• Managers and management researchers tend to assume that learning from strategic events yields benefits. Although some firms have gained competitive advantages from learning, instances are infrequent, and firms that have gained persistent advantages through learning are probably quite unusual. Learning from successes has short-run benefits but eventually makes firms less capable of surviving, whereas learning from failures disappears in clouds of rationalization and defensive behavior. Noisy feedback about results causes people to develop very heterogeneous and often highly erroneous perceptions of firms and their environments, so it should not be surprising that strategizing is harmful as often as it is helpful.
  • “This study analyzes the outcomes of fourteen strategic failures in a very large European telecommunication firm. The study asks what the company learned from these failures. Does learning from failure differ from learning from success? How does the learning from large failures differ from learning from small failures? Rather disappointingly, the company learned little from its experiences. Why is learning from failures so difficult? What were the key impediments to learning?”
  • “All learning has uncertain consequences, but learning from rare events is especially problematic. Learners see many idiosyncrasies and exogenous interference, tendencies that suppress learning on an organizational scale. Rare events also rouse uncertainty and bring on reactions to uncertainty such as wishful thinking, reliance on prior beliefs, biased probabilities, a search for more data, cautious action, and playing to audiences. The most important contingencies affecting these reactions are the content and strength of prior beliefs: people are unlikely to learn if they think they have nothing to learn. Although learning from rare events is statistically unusual, and effective learning from rare events is rare, both individuals and organizations can benefit significantly from active efforts to learn from rare events.”
  • Applies Fred Emery’s typology to a study of leadership and accountability. “In Type 4 environments, it is not acceptable for leaders to claim that successes are due to them and failures are due to factors beyond their control. The important forces will always be beyond their control in these environments. It is how the leader helps us to learn about ourselves and others and the world around us and build our capability to live with uncertainty and diversity that is, in today’s world, the real test of leadership.”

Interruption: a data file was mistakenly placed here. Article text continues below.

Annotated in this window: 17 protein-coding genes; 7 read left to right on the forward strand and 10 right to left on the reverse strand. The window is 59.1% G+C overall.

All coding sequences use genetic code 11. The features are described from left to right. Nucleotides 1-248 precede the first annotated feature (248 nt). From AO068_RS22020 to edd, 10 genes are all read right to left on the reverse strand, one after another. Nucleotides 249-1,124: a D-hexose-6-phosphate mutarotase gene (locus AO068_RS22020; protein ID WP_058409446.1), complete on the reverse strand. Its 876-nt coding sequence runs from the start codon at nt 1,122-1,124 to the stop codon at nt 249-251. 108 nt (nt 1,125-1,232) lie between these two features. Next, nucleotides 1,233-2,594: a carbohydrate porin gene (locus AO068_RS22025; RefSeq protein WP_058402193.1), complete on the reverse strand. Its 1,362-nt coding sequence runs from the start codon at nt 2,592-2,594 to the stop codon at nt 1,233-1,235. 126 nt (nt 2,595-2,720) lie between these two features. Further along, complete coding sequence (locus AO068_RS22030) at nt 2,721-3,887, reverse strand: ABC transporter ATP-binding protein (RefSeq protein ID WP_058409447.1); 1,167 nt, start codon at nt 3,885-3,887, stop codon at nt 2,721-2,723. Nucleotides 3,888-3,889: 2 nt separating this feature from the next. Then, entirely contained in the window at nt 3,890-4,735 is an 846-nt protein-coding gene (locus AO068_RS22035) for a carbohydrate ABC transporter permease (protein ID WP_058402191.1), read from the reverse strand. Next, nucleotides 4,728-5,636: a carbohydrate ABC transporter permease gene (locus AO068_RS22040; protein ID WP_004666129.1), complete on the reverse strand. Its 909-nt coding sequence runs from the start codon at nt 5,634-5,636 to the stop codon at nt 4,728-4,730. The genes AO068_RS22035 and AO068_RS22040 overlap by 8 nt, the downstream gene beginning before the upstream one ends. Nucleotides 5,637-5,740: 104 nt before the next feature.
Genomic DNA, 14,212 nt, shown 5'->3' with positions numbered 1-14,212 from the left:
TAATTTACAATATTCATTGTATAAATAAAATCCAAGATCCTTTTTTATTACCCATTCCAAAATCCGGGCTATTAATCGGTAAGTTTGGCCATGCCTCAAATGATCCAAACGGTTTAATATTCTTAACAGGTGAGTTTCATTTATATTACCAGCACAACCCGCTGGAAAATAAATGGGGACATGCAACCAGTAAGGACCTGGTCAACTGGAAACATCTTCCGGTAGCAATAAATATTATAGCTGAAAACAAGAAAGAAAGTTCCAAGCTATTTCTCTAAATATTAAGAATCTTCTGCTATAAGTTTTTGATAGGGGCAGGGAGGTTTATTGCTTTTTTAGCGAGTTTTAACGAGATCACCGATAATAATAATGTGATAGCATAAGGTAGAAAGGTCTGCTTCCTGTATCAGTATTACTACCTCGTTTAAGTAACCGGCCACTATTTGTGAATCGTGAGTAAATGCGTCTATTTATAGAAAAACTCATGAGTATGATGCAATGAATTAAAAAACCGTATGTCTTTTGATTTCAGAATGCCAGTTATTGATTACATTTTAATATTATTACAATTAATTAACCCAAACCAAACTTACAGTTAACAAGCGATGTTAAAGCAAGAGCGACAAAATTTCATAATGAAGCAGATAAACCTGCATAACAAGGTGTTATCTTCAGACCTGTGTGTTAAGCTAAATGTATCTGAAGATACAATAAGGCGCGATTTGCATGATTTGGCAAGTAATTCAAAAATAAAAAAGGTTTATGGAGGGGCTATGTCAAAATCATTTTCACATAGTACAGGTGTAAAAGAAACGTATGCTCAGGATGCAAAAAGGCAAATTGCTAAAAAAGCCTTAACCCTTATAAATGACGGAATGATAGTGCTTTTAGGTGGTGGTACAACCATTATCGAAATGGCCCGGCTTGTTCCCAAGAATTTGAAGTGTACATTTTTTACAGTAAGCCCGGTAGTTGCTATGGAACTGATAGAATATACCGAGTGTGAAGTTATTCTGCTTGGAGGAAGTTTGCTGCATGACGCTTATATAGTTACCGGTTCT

• The importance of the exploratory front-end of strategy is well established in fields such as foresight and knowledge management. However, it has received little consideration by roadmapping practitioners and researchers. This is partly explained by the fact that roadmaps are traditionally a convergent, goal-oriented outline of a sequence of activities and actions. It can also be attributed to the fact that knowledge exploitation tends to dominate over knowledge exploration, as the former delivers clearer and more tangible returns. This paper investigates how roadmapping may be applied for knowledge exploration, considering the conceptual underpinnings and a practical example in which an exploratory roadmap was developed for foresight in the packaging sector
  • This study provides an organizational perspective on roadmapping as currently practiced, presents the experience of several organizations that have implemented it, and evaluates the results. Using a case-based, exploratory method the author addresses several practical questions, such as: What are the effects of roadmapping? How are they measured? Is roadmapping always appropriate? How would an organization know if it was roadmapping well? What are the various kinds of roadmaps and how do they relate to each other? In addition, some more general lessons about organizational behavior emerge from the case data. Cases were selected from several large industrial firms participating in a research consortium exploring the modern challenges and tools of technology management.